Thanks
 
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#8
make sure the spring in your lever isnt crooked and still mashing the button that makes your brake close,, are you sure you have the right pad for you bike?
 
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#9
The lever was completely off the bike, there was nothing pushing the plunger and it still dragged. The pads are stock, according to the previous owner.
 

jmics19067

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#10
this is a strange situation that sometimes happens. If someone fills the brake resorvoir while the pads are worn and then changes the brake pads with out letting out the extra fluid they can drag.
 

mhardee

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#11
Originally posted by jmics19067
this is a strange situation that sometimes happens. If someone fills the brake resorvoir while the pads are worn and then changes the brake pads with out letting out the extra fluid they can drag.
I have seen this on cars, so I guess it CAN happen on bikes as well... The inside of the brakeline breaks down and will not release the pressure in the line. It drove me nuts on my son's truck. New brake line and it's back to new.. It's a long shot, but....
 
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#12
The pads really don't retract much if any on their own, they are mainly pushed back by any wobble in the disc. In a good system, this isn't a very strong force, so if anything is dirty, it can drag as the pistons will not be pushed back.

On my roadrace bike I pull the brakes apart before every race weekend and clean everything thouroughly. With the speeds we generate, you can warp a disc in a hurry if the pistons don't fully retract. Plus, it's only 30 minutes of work, and probably drops my laptimes by .000137 seconds due to the extra speed. ;)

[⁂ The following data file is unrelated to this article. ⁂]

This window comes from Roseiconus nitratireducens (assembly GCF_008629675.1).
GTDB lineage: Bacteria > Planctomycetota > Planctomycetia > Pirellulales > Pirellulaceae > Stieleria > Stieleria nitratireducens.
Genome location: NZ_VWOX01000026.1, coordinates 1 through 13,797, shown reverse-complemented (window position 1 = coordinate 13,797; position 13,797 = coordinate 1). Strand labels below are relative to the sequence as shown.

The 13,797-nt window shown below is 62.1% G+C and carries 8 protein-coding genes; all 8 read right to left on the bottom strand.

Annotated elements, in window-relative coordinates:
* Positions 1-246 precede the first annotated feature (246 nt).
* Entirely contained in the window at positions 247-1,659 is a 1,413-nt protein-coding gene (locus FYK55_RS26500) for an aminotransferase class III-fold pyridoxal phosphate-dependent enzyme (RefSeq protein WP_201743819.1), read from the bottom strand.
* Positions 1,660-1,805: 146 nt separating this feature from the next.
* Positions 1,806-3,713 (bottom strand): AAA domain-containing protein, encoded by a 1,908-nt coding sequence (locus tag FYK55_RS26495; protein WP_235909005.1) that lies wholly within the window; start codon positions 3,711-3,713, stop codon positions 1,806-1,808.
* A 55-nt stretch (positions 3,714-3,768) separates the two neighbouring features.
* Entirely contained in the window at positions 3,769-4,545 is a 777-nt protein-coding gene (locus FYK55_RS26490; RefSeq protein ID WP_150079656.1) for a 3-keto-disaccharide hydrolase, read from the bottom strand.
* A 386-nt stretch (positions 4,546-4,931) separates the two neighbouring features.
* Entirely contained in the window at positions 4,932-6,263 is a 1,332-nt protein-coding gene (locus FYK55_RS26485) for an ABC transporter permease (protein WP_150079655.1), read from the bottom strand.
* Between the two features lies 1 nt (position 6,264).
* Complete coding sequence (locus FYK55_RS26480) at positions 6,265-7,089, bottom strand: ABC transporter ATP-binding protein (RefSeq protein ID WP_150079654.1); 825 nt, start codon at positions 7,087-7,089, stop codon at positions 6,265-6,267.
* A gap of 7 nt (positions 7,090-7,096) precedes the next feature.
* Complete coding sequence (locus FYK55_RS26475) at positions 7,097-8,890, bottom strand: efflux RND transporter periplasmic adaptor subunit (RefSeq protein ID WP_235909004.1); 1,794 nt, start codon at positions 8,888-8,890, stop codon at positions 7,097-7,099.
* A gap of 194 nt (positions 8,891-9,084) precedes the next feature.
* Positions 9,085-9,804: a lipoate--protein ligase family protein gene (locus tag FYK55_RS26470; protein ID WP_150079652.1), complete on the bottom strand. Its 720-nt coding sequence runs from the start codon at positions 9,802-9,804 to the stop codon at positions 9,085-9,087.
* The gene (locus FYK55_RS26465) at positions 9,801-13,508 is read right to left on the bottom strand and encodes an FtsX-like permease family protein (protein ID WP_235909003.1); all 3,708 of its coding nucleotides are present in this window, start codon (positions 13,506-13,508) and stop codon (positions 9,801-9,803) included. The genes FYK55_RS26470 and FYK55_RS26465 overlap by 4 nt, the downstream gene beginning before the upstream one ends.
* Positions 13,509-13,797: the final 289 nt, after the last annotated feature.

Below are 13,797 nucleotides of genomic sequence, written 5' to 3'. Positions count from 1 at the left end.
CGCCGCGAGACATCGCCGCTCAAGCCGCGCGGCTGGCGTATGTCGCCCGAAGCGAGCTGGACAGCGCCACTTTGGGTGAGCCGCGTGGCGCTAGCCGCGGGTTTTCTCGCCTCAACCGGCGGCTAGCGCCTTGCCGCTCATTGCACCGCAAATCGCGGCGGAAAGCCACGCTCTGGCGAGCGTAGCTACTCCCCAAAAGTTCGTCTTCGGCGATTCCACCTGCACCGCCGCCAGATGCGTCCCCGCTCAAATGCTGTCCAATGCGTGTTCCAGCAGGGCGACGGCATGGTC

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#13
The pads really don't retract much if any on their own, they are mainly pushed back by any wobble in the disc. In a good system, this isn't a very strong force, so if anything is dirty, it can drag as the pistons will not be pushed back.

On my roadrace bike I pull the brakes apart before every race weekend and clean everything thouroughly. With the speeds we generate, you can warp a disc in a hurry if the pistons don't fully retract. Plus, it's only 30 minutes of work, and probably drops my laptimes by .000137 seconds due to the extra speed. ;)
That
The pads really don't retract much if any on their own, they are mainly pushed back by any wobble in the disc. In a good system, this isn't a very strong force, so if anything is dirty, it can drag as the pistons will not be pushed back.

On my roadrace bike I pull the brakes apart before every race weekend and clean everything thouroughly. With the speeds we generate, you can warp a disc in a hurry if the pistons don't fully retract. Plus, it's only 30 minutes of work, and probably drops my laptimes by .000137 seconds due to the extra speed. ;)
The pads really don't retract much if any on their own, they are mainly pushed back by any wobble in the disc. In a good system, this isn't a very strong force, so if anything is dirty, it can drag as the pistons will not be pushed back.

On my roadrace bike I pull the brakes apart before every race weekend and clean everything thouroughly. With the speeds we generate, you can warp a disc in a hurry if the pistons don't fully retract. Plus, it's only 30 minutes of work, and probably drops my laptimes by .000137 seconds due to the extra speed. ;)
That 0.000137s fully justifies the 30 minute investment. People would not believe what it costs to gain a full second. Squeezing lap times down is especially hard work on a tarmac tearer :)
 

Mully

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#14
18 year old post